Jonathan Hickman (Writer), Jerome Opena, Dustin Weaver (Artists), Justin Ponsor (Colorist)

The Story: The terrigen mists causes immediate change to the planet, as Thor negotiates with the Builder on Hala.

The Review: Events comics have many things to accomplish, but the most important one would be to possess a sense of spectacle. Things need to be big, memorable, surprising on an even grander scale than usual. In a world where resurrection and world-saving battles are the norm, it can be hard to excite readers that can be jaded with the constant event-mode that is on-par for the big two.

Well, believe it or not, Hickman delivered with this issue, as not only there are big moments and rather spectacular twists, but he also manage to actually deliver on a saying that has become some kind of a joke these days in the comic fandom: the ”nothing will ever be the same” paradigm. It may be too soon to say so, as the ramifications of this event will probably be felt in the coming months after this event is done, yet there is a huge sensation of importance in display.

The issue is split in two bigger scenes, with one dealing with Black Bolt and the terrigen mist while the other deals with the war against the Builders. The former one is actually much more focused on the results of Black Bolt and Maximus action’s rather than moving the plot forward. The strength of this scene, though, is on narrating the ramifications of such events, with a good number of people now being changed as Hickman does some massive change in the Marvel universe. The way things are narrated and the way the scene switch from the effects of the terrigen mist to Black Bolt and Thanos fighting makes for a rather neat reading experience, enhancing the tension and letting the gravitas of what Black Bolt has done reach the readers.

The other scene is thoroughly different, though, as the conflict with the Builders reach a new stage, with Captain America wishing to surrender to their overwhelming forces. The negotiation scene with Thor, a surprising choice, is perhaps one of the best example of event comics and how they are written in general. The dialogue is rather generic in an evil way*, with the antagonist gloating over one of the heroes, yet there is a certain immensity in the scope of this scene. While the idea to send Thor to show the Builders what they can do and to show the Kree that they should fight back makes for a rather spectacular scene in its right, there are some details that are glossed over, such as how Thor was able to control his hammer in such a way in space. There are other questions that can be brought up with some of the logic in this scene, but it really do bring forward the ”rule of cool” that pretty much govern capes comics to begin with. As flawed as some of the elements are in this particular scene, it is still a powerful moment in the tapestry that is Infinity, which is complete with a particularly memorable last line of dialogue.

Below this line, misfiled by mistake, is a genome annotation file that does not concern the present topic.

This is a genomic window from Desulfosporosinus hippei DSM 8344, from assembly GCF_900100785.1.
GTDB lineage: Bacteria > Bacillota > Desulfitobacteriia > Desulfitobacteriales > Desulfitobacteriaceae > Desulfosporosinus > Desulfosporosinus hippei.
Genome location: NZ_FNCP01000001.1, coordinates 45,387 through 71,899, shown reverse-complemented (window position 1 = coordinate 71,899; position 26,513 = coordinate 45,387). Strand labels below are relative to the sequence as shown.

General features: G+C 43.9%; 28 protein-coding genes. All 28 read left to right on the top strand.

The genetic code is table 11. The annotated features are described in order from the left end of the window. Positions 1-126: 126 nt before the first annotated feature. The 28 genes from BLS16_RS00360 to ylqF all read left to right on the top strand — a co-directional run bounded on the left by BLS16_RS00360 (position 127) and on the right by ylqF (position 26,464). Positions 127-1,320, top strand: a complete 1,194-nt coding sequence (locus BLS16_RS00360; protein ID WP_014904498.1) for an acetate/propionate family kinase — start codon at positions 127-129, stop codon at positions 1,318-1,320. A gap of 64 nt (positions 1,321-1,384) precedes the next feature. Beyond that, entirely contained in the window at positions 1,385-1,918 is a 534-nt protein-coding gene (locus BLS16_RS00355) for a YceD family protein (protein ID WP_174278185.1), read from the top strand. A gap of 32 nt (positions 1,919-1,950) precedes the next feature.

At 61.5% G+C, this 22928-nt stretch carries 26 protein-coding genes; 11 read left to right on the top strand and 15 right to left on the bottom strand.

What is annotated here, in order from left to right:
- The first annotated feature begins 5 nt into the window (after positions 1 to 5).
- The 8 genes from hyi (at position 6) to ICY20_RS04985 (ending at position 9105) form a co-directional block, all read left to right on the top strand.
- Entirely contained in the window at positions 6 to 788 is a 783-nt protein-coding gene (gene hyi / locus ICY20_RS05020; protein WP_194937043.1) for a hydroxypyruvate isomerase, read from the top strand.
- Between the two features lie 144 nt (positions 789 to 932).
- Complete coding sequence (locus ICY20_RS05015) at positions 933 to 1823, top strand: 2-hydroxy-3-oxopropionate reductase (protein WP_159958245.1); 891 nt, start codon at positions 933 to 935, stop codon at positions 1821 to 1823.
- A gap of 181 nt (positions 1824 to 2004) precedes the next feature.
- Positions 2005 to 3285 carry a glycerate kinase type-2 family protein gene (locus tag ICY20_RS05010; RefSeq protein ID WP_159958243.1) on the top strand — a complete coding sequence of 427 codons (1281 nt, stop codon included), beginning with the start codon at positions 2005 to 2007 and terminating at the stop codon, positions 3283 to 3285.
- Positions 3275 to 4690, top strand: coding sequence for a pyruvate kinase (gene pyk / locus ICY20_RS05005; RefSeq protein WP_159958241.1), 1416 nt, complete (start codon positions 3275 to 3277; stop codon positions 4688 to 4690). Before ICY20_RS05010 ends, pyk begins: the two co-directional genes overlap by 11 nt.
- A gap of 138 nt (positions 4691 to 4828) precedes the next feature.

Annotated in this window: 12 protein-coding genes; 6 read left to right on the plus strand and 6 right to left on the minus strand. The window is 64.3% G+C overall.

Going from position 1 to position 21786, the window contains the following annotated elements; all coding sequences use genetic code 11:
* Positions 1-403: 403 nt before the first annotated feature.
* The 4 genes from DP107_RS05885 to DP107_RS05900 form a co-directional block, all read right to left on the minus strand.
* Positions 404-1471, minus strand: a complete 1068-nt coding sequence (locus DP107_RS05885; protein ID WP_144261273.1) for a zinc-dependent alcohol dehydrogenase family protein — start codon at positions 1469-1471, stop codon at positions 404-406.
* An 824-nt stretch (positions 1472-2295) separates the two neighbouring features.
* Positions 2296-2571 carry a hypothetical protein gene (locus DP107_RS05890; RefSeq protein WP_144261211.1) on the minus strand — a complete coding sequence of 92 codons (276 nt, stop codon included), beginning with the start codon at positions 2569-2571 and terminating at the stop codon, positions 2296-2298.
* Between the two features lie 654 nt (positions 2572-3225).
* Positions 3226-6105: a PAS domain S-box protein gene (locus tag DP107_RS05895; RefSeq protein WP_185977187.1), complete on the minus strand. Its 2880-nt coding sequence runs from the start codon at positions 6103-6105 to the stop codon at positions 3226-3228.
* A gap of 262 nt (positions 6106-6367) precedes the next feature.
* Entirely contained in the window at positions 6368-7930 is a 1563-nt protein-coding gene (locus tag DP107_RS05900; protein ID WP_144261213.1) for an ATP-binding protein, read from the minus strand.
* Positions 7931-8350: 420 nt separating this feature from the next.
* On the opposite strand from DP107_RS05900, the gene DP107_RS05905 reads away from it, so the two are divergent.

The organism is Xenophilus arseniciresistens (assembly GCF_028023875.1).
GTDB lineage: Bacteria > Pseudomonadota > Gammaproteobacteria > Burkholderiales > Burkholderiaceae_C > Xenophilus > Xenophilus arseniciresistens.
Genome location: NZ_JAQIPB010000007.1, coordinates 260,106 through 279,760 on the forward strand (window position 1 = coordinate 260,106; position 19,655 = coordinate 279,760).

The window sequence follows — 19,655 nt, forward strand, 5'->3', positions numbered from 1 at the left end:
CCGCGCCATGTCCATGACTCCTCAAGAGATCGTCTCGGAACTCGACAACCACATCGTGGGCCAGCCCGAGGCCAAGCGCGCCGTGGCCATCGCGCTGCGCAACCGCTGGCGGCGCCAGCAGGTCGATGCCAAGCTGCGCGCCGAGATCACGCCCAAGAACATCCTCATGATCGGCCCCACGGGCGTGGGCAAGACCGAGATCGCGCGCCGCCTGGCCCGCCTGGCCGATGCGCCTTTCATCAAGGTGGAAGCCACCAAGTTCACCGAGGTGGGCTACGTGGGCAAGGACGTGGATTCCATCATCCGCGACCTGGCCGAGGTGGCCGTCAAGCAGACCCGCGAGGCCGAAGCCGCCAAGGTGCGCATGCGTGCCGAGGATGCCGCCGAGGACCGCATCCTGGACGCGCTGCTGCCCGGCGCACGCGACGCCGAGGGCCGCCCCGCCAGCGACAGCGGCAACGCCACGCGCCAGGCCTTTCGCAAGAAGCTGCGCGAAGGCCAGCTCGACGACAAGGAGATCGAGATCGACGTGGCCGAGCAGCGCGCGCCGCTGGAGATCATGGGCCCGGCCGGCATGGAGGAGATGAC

Of course, something that is one of the many norms when it comes to event comics is the immense effort from the art team, which is as great as the previous ones. The workload is still divided in the same way as usual, with Dustin Weaver dealing with the scenes on Earth while Jerome Opena deals with those in Space. Weaver’s work is pretty good at setting the scope of what is happening in the issue, with panels that encompass large actions and massive events almost flawlessly. His characters are also pretty well done, as he sets them up in such a setting without hurting the effect at all, thanks to the various expressions and how he is able to mix a certain amount of alien designs with human architecture to great effects. Where he falters a bit, though, is with Black Bolt and his expressions, with his eyes almost bulging out along with some of the backgrounds. Some of them simply have too much details, which overload some of the panels to the detriment of the issue.

Opena fares a bit better on the space front, though, as he is able to mix grandeur with a smaller scale, switching between the two without any problem. The tension in the negotiation and the way Mjolnir fly through space shows a certain restraint, with an emphasis on Thor, the Builder and their surroundings. There is enough visual diversity to allow the tension to rise, which receives help from the expressions of the characters themselves. If there is an area where Opena excels, it’s when he draws aliens and with his backgrounds, revelling his part in the issue to the outlandish meeting spot on Hala, the depths of space and the many ships and technology he gets to design. Visually, his parts are quite striking, to say the least.

Both artists aren’t the only one to be commended for the striking visuals, though, as Justin Ponsor do shine here as well. The way he uses luminosity and shadows to enhance the bizarre feeling of the Inhumans and aliens technology along with how he creates a contrast with the urban and natural environment works really well. He is able to pick two concepts and give them two different palette without making it clash negatively together, such as the red sky of Hala with the bright green Supreme Intelligence, or the blank backgrounds with the black and endless space panels. Ponsor is simply quite cooperative here, bringing a lot of good visually to the issue.

The Conclusion
: Big, game-changing and full of excitement, Infinity is proving to be a memorable event thanks to the ideas of Jonathan Hickman and the beautiful work of Weaver, Opena and Ponsor. Another satisfying issue that is easy to recommend.

Grade: A-

-Hugo Robberts Larivière

*When I first read some of the opening dialogue from the Builder, I half-expected him to reveal himself as Loki considering how he uses some of the lines from the Avengers movie.